World’s First Waste-To-Biofuels Plant Hopes To Change The Game In Environmentalism

6/9/14 5:41PM EST

Worlds First Waste To Biofuels Plant Hopes To Change The Game In Environmentalism Worlds First Waste To Biofuels Plant Hopes To Change The Game In Environmentalism

screen shot via YouTube/City of Edmonton

The world’s first waste-to-biofuels plant is now open and running in Edmonton, Alberta, Canada. The plant, owned by Quebec-based cleantech company Enerkem, is the world’s first commercial advanced biorefinery exclusively using solid waste to produce biofuels and chemicals.

“Our breakthrough technology uses garbage instead of fossil sources for the production of chemicals and liquid transportation fuels,” Emerkam president and CEO Vincent Chornet announced via a release. “The completion of this game-changing facility is by far one of the most significant developments the waste and biorefinery sectors have ever seen.”

Enerkem’s new facility is a collaboration between Enerkem, the city of Edmonton and Alberta Innovates – Energy and Environment Solutions and is said to have a production of 38 million liters of biofuels per year. In return for using waste as its main resource, Enerkem says that the collaboration will help Edmonton divert its residential waste diversion to 90 percent by 2016. The project is also meant to boost the city’s economy by indirectly and directly creating more than 600 jobs for the new project.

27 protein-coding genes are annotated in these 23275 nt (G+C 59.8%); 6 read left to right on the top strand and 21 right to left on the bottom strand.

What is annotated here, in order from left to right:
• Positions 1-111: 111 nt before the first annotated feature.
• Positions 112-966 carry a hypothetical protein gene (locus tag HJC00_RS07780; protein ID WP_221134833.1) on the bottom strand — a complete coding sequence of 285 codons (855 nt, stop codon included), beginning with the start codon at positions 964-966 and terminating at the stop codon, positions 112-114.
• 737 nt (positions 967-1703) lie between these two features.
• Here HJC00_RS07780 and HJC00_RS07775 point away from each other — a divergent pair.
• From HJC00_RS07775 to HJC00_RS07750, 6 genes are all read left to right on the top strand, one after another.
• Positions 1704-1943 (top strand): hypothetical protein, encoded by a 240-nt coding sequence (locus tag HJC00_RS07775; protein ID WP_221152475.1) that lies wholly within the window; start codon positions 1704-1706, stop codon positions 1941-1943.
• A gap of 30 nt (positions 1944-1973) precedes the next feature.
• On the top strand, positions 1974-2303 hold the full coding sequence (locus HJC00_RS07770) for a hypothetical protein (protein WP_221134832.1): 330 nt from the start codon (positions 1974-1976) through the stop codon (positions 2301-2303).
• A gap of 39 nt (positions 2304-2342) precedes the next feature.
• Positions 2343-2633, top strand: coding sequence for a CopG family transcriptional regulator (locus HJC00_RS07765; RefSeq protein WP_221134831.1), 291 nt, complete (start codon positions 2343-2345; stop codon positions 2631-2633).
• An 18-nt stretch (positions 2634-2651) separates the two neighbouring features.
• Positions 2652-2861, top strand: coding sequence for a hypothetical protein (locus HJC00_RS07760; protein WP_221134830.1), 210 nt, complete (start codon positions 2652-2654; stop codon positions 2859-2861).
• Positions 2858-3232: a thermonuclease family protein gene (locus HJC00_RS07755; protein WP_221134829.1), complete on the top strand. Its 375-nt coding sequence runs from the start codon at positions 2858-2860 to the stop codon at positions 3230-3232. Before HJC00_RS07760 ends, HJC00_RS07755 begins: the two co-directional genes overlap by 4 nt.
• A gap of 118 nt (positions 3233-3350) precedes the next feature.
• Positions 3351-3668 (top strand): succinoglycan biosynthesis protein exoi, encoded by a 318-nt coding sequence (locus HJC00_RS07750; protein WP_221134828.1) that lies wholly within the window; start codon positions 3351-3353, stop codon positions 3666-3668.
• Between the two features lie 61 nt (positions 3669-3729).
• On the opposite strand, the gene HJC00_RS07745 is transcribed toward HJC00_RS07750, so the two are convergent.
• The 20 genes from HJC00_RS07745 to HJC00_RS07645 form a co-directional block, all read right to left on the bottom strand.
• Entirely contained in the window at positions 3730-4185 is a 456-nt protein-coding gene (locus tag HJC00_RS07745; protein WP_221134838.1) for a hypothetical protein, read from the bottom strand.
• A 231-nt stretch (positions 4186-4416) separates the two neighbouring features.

“The City of Edmonton is a world leader in sustainable waste management and the opening of the waste-to-biofuels and chemicals facility demonstrates our commitment to finding innovative solutions to harness the value in waste,” said Mayor Don Iveson. “This type of leading edge innovation demands a team approach and we’re proud of our partnership with Enerkem and Alberta Innovates – Energy and Environment Solutions.”

We are thrilled that it is becoming a model for many communities and industries around the world,” Chornet added.”

Enerkem estimates a maximum output of 38 million liters of clean fuels and chemicals per year. The biorefinery’s initial plan is to start production of biomethanol, with a goal to add a module to convert biomethanol into advanced ethanol by the end of 2015.

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